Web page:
[5] Respondent, in support of the judgment, urges that the instructions given on negligence and contributory negligence are the law of the case. These instructions may be the law of the case in regard to negligence and contributory negligence, but they have nothing to do with the law of the case governing the issue of wanton misconduct. There were no instructions given on this theory at all, although such instructions were requested by appellant and the court's refusal to give them was duly excepted to.

It is argued by appellant that a new trial is necessary on both the issues of wanton misconduct and negligence. We do not agree.

Appellant assigns error to the exclusion of rebuttal testimony of a Mr. Berger, a city employee, that he did not hear the fall of a barricade at the time of the accident. This

 532    McGARVEY v. SEATTLE [62 Wn. (2d)

testimony was allegedly offered to rebut the testimony of another city employee working with Mr. Berger, who testifled that he had heard the clatter of a barricade. The court ruled that such testimony was not proper rebuttal. Without determining the correctness of this ruling, it is clear from the record that the testimony of Mr. Berger was not actually excluded.

Counsel for plaintiff had asked the witness: "You did not hear a gate fall, did you?" to which the witness answered: "No, I did not." The answer was not stricken nor was the jury directed to disregard it. This assignment of error is thus without merit.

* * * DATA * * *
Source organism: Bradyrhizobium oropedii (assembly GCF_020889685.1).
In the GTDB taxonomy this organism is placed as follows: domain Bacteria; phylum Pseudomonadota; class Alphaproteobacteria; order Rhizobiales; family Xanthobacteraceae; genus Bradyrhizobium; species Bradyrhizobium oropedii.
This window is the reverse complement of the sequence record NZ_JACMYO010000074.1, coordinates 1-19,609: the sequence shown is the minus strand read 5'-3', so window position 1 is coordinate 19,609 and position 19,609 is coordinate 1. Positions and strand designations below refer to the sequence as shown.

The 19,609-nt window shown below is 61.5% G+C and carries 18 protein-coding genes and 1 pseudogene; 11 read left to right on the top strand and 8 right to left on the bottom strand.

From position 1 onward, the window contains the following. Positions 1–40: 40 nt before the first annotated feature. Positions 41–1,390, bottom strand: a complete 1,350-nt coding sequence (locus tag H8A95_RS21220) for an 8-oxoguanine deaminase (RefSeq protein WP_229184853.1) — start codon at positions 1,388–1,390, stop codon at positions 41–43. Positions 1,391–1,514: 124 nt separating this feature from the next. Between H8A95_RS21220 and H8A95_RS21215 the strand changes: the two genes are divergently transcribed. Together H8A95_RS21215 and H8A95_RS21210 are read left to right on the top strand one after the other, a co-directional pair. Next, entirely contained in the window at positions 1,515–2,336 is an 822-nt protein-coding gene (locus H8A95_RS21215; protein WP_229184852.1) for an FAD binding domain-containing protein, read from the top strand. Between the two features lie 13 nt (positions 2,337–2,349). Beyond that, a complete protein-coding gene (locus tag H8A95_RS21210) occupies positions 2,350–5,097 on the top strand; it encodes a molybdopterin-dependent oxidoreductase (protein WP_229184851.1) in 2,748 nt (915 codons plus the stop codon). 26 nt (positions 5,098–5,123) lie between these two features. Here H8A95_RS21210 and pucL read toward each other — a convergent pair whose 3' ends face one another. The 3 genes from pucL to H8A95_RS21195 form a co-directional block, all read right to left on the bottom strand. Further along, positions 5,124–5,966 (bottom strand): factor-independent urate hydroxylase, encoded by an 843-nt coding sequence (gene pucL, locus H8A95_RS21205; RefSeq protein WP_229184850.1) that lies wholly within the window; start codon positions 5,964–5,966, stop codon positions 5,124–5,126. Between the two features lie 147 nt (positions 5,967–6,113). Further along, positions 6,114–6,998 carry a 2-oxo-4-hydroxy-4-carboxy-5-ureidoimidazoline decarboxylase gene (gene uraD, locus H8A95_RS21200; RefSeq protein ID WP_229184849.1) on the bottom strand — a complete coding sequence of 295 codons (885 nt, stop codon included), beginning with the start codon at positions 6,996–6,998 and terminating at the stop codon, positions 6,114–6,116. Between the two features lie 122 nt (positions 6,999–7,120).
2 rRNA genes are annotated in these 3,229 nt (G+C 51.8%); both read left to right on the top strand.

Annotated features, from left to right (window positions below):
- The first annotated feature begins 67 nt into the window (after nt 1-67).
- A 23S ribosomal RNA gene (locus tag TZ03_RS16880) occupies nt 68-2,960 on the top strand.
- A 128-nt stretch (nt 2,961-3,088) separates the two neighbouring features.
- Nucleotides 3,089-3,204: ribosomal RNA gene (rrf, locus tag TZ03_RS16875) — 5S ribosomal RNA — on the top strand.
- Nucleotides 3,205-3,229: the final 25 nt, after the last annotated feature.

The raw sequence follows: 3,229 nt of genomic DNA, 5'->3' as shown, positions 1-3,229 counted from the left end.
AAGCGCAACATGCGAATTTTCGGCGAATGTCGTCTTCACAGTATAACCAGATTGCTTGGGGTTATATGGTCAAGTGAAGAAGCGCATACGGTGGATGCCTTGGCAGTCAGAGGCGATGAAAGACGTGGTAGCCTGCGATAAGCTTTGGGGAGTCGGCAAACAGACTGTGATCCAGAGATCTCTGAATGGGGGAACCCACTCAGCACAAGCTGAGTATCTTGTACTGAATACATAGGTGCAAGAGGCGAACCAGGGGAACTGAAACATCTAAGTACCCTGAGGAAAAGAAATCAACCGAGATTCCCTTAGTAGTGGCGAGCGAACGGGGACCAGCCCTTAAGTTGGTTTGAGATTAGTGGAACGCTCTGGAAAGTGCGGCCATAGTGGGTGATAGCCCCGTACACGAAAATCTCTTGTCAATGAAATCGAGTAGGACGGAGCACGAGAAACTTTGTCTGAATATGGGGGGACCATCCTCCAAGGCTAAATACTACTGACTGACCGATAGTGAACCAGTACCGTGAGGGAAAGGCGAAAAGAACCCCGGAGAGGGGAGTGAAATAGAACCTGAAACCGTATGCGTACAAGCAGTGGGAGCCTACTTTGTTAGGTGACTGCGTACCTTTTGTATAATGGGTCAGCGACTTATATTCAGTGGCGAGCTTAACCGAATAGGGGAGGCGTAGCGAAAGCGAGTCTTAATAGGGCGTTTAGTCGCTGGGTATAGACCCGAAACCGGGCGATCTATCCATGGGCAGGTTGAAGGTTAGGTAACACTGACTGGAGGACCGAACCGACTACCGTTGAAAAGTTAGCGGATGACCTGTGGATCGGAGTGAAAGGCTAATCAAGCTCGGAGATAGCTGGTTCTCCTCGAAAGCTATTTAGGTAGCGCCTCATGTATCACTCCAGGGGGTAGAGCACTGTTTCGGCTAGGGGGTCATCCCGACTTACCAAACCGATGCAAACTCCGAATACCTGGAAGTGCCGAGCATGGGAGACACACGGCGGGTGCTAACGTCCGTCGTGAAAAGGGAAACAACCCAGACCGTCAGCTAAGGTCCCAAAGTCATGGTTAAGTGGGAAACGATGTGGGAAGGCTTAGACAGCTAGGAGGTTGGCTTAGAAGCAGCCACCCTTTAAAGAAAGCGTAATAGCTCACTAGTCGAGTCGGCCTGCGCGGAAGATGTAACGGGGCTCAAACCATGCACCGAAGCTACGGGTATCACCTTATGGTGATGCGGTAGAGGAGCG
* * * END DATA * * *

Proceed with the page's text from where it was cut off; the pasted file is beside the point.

[6] The court gave an instruction on the degree of care required to be exercised by a person with impaired eyesight. This instruction is set out in footnote 1, supra. Appellant assigns error to the failure of the trial court to give a requested instruction as to the corollary degree of care to be exercised by the city for the protection of persons with such infirmities, as set out in Fletcher v. Aberdeen, 54 Wn. (2d) 174, 180, 338 P. (2d) 743 (1959):

". . . The city, on the other hand, is obliged to afford that degree of protection which would bring to the notice of the person so afflicted the danger to be encountered. . . ."3

While the requested instruction might have been proper, its exclusion was not prejudicial. Appellant testified that he could see at least 100 feet ahead, that he had seen many barricades such as the city alleged to have been in place over the manhole, that he knew that they signified danger, and that if the barricade had been in place he would have seen it.

[7] Closely related to the assignment of error that has just been discussed, is assignment of error No. 4. Appellant argues that the testimony of respondent's witnesses that there was a barricade which collapsed, brought before the jury a question of the sufficiency of the barricade.